What actually is cognitive dissonance? What the hell does that have to do with sustainability and environmental protection? Surely you know everyday situations in which you get the queasy feeling of believing in two contradictory beliefs at the same time. For example, when you smoke a cigarette, although your health is actually very important to you. Most of the time, we are perfectly aware of such gaps between actions and values. Sometimes, however, we trick ourselves without realizing it.
In this article, I want to give you everything you need to know about the emotional state of cognitive dissonance. From the definition, to examples and the connection with sustainability - to effective ways to overcome it with flying colors.
Here is another short Overview about the article:
What is Cognitive Dissonance?
In social psychology, cognitive dissonance is referred to as a phenomenon that is considered to be unpleasantly felt emotional state of a person caused by incompatible thoughts, opinions, attitudes or desires. This is usually a result of a conflict between one's own thinking & knowledge and one's own actions. Unpleasant is the feeling because we would like to admit to having done something wrong, but this contradicts our basic conviction to always behave correctly. The Dissonance theory describes in this regard our striving to find a balance and freedom from contradiction in our inner belief system.
The feeling state of a cognitive dissonance can often be identified by the sentence part "Yes, but..." recognize. One agrees, but nevertheless finds - mostly reflexively - objections. The triggering process often takes place within a few seconds in the subconscious. We then defend our views and behaviors the more strongly we are convinced of them. Even if we have already determined that it makes little sense.
Example: Building a wall between Mexico and the United States
First, here is a nice example of cognitive dissonance from the US. Most Trump supporters know that a border wall with Mexico is neither possible nor practical. Yet that ended up supporting them even in their belief in the genius of the presidential candidate, rather than weakening them in it. The contradiction here is being convinced that Donald Trump is a good president, but who nevertheless supports a senseless project. The latter is ultimately an act that one would actually assign to a bad president.₁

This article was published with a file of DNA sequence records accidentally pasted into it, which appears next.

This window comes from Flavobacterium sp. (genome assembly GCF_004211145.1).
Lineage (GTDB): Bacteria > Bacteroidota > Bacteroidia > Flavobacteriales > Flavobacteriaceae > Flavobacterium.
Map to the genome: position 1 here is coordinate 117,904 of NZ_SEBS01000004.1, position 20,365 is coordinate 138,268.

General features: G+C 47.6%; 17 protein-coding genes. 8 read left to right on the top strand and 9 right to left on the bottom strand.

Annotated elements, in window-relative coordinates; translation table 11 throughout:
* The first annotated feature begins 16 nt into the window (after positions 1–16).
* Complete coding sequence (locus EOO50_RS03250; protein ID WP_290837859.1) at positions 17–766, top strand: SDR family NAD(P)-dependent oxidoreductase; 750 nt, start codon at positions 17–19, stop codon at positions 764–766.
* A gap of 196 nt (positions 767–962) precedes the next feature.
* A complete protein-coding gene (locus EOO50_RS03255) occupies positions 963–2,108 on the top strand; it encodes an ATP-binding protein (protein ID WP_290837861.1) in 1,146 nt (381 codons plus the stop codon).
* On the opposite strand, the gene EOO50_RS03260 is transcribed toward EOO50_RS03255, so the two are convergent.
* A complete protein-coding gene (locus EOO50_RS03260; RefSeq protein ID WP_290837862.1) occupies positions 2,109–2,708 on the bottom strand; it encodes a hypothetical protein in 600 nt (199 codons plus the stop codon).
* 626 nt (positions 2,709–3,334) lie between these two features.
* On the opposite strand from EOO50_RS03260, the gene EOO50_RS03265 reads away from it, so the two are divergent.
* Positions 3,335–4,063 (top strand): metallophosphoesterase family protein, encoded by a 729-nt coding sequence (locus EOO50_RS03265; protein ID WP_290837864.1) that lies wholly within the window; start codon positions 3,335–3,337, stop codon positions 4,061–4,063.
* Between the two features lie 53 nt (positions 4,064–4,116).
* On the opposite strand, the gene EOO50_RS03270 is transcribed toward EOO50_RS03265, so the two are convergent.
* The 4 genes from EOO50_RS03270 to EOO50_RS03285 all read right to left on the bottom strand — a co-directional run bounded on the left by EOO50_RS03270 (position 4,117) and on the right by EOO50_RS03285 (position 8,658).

What does cognitive dissonance have to do with environmental protection and sustainability?
I have deliberately chosen the first example of cognitive dissonance outside of environmental protection and sustainability. It shows that cognitive dissonance can be a constant companion in all areas of our everyday life. Especially in situations where we know we should change, adapt, or that we should give in. Yet changes are so difficult for us. But we can the greatest environmental problems of our time without changing the way we live.
Here I want to give you three examples of cognitive dissonance behaviors that, if you challenge and adjust them, can make your life greener and healthier, too.
Example 1: The smoker
A prime example of (lack of) cognitive dissonance is reflected in smokers. The scientific evidence is clear: Smoking is extremely harmful to health - moreover the discarded cigarette butts pollute the environment. Then there are the warnings and disgusting pictures on the boxes. Every smoker knows that they are not doing their own health or the environment any favors. And since most people want to stay healthy for as long as possible and without provoking environmental damage live Here, too, an inner conflict arises. The cognitive dissonance ultimately leads those affected to develop strategies to overcome it. And that's why smokers often say things like "The butt just tastes good" or "Helmut Schmidt smoked all his life and lived to be almost 100 years old". to hear.
Tip: I've written you a detailed article on how you're most likely to make it, to stop smoking.
Example 2: The ecological clothing style
The Fast Fashion IndustryThe production of cheap fashion in the context of new trends that are issued almost weekly has not only ecological but also social consequences. Often, T-shirts that end up selling for 5 euros in fashion stores are sewn together by children in dusty, dark factory halls in Bangladesh. If asked, everyone would probably say that they are against child labor or the exploitation of people. Yet most of us buy cheap shirts that were probably produced just so and for a pittance. And even though we might now and then Fairtrade fashion buy, we like to present ourselves to others as if we ALWAYS prefer them.
Tip: I've given you a separate post with easy to implement Slow Fashion Tips written that will make your everyday life even more sustainable.
Example 3: I eat little meat
Perhaps you know such situations: as soon as you express that you are vegetarian or vegan dietother people react with rejection or even anger. This is the so-called meat paradox, which describes the contradiction between being against Cruelty to animals to be and Loving animals but eating them anyway.